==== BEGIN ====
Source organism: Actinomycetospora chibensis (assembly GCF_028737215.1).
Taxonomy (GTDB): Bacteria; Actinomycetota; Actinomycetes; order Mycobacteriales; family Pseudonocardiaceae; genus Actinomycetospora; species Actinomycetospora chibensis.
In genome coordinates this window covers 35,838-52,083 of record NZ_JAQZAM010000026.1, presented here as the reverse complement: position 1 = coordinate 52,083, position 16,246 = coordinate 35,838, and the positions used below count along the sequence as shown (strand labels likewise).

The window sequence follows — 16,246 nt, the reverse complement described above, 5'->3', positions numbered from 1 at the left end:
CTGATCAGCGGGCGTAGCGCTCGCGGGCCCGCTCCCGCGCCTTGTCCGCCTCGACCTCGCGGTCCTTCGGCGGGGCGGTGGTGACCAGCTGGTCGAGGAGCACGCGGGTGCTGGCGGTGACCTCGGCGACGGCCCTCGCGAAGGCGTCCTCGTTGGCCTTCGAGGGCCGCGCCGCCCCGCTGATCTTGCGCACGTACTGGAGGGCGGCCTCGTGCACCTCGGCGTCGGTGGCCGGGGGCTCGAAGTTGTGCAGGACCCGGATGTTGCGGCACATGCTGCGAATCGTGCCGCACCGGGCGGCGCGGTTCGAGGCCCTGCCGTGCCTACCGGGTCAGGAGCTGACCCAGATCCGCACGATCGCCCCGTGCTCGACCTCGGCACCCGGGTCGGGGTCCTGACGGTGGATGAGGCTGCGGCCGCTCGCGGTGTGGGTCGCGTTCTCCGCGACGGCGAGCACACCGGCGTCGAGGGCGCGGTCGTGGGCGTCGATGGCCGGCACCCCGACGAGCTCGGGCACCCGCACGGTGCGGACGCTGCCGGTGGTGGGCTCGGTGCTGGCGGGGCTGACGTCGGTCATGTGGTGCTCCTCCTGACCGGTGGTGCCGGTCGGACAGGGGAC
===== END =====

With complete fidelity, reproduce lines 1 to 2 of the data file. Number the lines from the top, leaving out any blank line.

Source organism: Actinomycetospora chibensis (assembly GCF_028737215.1).
Taxonomy (GTDB): Bacteria; Actinomycetota; Actinomycetes; order Mycobacteriales; family Pseudonocardiaceae; genus Actinomycetospora; species Actinomycetospora chibensis.